The Archives

Everything written by Ben Sperry on law, economics, and more

Senator Markey’s Do Not Track Kids Act of 2013 Raises the Question: What’s the Point of COPPA?

The Children’s Online Privacy Protection Act (COPPA) continues to be a hot button issue for many online businesses and privacy advocates. On November 14, Senator Markey, along with Senator Kirk and Representatives Barton and Rush introduced the Do Not Track Kids Act of 2013 to amend the statute to include children from 13-15 and add ... Senator Markey’s Do Not Track Kids Act of 2013 Raises the Question: What’s the Point of COPPA?

Google: Great Deal or Greatest Deal?

Critics of Google have argued that users overvalue Google’s services in relation to the data they give away.  One breath-taking headline asked Who Would Pay $5,000 to Use Google?, suggesting that Google and its advertisers can make as much as $5,000 off of individuals whose data they track. Scholars, such as Nathan Newman, have used this ... Google: Great Deal or Greatest Deal?

Will the Real Broadband Heroes Please Stand Up?

Susan Crawford recently received the OneCommunity Broadband Hero Award for being a “tireless advocate for 21st century high capacity network access.” In her recent debate with Geoffrey Manne and Berin Szoka, she emphasized that there is little competition in broadband or between cable broadband and wireless, asserting that the main players have effectively divided the markets. As ... Will the Real Broadband Heroes Please Stand Up?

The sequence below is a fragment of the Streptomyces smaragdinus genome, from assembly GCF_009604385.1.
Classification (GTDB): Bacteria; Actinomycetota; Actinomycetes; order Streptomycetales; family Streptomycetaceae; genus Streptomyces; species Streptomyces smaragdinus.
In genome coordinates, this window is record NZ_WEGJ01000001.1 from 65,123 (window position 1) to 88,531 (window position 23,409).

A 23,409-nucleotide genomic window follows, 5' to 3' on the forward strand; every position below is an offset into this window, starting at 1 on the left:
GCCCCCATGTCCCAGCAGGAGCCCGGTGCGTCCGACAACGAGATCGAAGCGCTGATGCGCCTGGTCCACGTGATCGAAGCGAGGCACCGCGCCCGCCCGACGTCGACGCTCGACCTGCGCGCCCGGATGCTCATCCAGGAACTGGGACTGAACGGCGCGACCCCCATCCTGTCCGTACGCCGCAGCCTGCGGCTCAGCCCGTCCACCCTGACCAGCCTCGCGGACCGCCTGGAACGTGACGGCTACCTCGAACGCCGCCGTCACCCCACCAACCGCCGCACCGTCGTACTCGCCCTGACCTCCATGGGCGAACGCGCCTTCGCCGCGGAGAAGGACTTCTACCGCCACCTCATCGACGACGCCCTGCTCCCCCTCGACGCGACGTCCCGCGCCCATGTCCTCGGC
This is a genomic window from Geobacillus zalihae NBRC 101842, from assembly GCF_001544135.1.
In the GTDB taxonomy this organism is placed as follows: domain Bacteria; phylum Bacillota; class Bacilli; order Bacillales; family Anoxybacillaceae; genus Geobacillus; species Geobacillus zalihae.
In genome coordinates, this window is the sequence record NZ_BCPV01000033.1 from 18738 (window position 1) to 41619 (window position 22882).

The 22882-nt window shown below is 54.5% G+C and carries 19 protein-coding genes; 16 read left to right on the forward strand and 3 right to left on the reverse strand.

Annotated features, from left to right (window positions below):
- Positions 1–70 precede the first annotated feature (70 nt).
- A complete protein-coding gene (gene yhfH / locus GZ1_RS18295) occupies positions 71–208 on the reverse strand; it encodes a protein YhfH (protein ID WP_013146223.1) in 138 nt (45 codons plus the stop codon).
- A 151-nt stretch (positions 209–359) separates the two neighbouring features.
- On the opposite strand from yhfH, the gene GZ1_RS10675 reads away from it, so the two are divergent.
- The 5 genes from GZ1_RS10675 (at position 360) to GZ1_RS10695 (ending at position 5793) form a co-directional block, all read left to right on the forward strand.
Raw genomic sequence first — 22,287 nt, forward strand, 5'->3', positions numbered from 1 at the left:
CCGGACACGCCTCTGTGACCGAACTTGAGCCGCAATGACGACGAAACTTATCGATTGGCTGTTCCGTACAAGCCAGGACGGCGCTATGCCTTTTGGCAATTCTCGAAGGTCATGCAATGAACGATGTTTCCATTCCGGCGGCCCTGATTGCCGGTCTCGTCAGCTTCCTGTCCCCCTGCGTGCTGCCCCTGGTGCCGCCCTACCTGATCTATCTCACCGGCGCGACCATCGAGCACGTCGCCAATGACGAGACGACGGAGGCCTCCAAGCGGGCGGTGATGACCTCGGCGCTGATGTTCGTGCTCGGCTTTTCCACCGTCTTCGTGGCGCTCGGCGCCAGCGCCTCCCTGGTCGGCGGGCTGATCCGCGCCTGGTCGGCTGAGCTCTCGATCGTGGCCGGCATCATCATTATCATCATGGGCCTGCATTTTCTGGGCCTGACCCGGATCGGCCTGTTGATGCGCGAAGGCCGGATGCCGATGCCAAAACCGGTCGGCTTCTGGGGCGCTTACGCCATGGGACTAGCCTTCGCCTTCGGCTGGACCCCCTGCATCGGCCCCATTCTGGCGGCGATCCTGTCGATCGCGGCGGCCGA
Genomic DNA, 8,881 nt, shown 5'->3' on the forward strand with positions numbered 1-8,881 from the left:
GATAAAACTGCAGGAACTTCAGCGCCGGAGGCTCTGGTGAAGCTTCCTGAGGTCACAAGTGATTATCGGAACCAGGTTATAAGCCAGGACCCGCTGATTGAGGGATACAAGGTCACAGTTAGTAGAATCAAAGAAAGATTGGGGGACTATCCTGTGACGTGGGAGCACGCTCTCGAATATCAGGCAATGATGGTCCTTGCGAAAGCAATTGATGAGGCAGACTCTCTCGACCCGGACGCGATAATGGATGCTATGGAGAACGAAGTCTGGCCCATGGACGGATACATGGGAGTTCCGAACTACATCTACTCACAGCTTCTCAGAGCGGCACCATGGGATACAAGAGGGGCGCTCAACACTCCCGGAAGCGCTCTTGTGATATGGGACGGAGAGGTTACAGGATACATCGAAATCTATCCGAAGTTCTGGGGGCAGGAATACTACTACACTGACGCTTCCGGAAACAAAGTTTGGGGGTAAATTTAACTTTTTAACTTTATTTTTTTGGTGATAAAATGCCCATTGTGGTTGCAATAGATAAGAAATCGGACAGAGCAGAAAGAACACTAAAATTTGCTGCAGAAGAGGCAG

How the FCC Will Lose on Net Neutrality

Today’s oral argument in the D.C Circuit over the FCC’s Net Neutrality rules suggests that the case — Verizon v. FCC — is likely to turn on whether the Order impermissibly imposes common carrier regulation on broadband ISPs. If so, the FCC will lose, no matter what the court thinks of the Commission’s sharply contested ... How the FCC Will Lose on Net Neutrality

Constitutional Dynamism: Responding to Tim Wu on “Machine Speech”, “Opportunism”, and First Amendment

William Buckley once described a conservative as “someone who stands athwart history, yelling Stop.” Ironically, this definition applies to Professor Tim Wu’s stance against the Supreme Court applying the Constitution’s protections to the information age. Wu admits he is going against the grain by fighting what he describes as leading liberals from the civil rights ... Constitutional Dynamism: Responding to Tim Wu on “Machine Speech”, “Opportunism”, and First Amendment